Tania Charles said the beginning of her junior year of high school at Grace Brethren Christian School in Clinton has been good, even while taking all honors classes.
Besides being the only girl in her pre-calculus class, the 16-year-old student also serves as team manager of the boys’ soccer team and later in the year with the boys’ varsity basketball team.
“I always like to watch the games. I always call myself the team mom and always yell at them off the field,” Tania, who also works as a lifeguard, said Monday, Oct. 11. “I’ll tell them what they’re doing wrong and what they need to fix. It’s fun.”
Tania’s among thousands of high school students in Prince George’s County surviving amongst the coronavirus pandemic.
With some students contracting COVID-19 and Prince George’s continuing to lead the state of Maryland with the most confirmed cases, the usual in-person activities such as homecoming dances have been cancelled. Homecoming football games and other sporting events, book fairs and some student government association activities remain scheduled.
Starting the week of Monday, Oct. 18, unvaccinated student-athletes ages 12 and older must undergo weekly testing.
As COVID-19 continues to linger, life goes on and students must prepare for their future after high school.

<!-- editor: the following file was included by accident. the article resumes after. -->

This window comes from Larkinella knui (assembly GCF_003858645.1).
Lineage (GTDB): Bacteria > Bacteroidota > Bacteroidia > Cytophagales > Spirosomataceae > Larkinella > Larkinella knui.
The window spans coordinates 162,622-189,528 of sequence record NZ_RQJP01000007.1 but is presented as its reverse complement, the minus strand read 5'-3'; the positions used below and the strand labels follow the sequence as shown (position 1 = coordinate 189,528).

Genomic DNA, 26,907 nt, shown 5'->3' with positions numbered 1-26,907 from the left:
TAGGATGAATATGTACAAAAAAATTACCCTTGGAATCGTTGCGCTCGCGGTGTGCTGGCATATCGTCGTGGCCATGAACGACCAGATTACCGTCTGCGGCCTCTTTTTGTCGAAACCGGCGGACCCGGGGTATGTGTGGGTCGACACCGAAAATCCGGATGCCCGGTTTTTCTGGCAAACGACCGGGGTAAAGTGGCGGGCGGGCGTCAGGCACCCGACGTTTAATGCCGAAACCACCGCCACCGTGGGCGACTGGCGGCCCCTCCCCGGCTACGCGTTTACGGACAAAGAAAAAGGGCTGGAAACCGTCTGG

With schools closed Monday, Tania joined other students at a youth summit at Glenarden Community Center hosted by Tonya Sweat, an attorney from Accokeek who’s also running for Prince George’s County executive.
Sweat organized presentations by United Negro College Fund headquartered in Northwest, Independent Electrical Contractors Chesapeake of Laurel and the University of Maryland’s Educational Opportunity Center based in Riverdale.
Earl Johnson, educational specialist at the opportunity center, offered several tips such as the difference between the standardized SAT (Scholastic Aptitude Test) and ACT (American College Test) tests.
The SAT, which Johnson said Blacks “have not historically” done well on, focuses on national education standards. The ACT, he said, presents information tailored to a state’s curriculum.
He advises students to take both tests before their senior year of high school because “you are putting yourself at a disadvantage for college admissions.”
Maya White, a 17-year-old senior at Frederick Douglass High School in Upper Marlboro, took the SAT this month and plans to take the ACT on Nov. 1.
White wanted to attend a historically Black institution but most in-person college tours had been canceled and weren’t available last summer.
She rode with her grandfather to celebrate his birthday Aug. 30 and visited Georgia State University in Atlanta. After receiving information about the school’s pre-law program, she applied.
In addition, she’s now connected on Tik Tok with one of the school’s law professors.
“Even with COVID going on and having to wear masks all the time, that trip with him was well worth it,” she said.
Although Prince George’s public school students aren’t required to be vaccinated, students must wear masks inside all buildings and buses.
“Just having the masks on all day can wear you out,” said Oluwasemilore Adekanmi, 15, a sophomore enrolled in the science and technology program at Oxon Hill High School. He received a COVID-19 vaccination within three weeks and it became available for his age group.
“We will have Spirit Week the last week of October, so that will be fun,” Oluwasemilore said. “The social and mental aspect of being in school … and face-to-face interaction has been great. I just hope it can remain that way for the rest of the year.”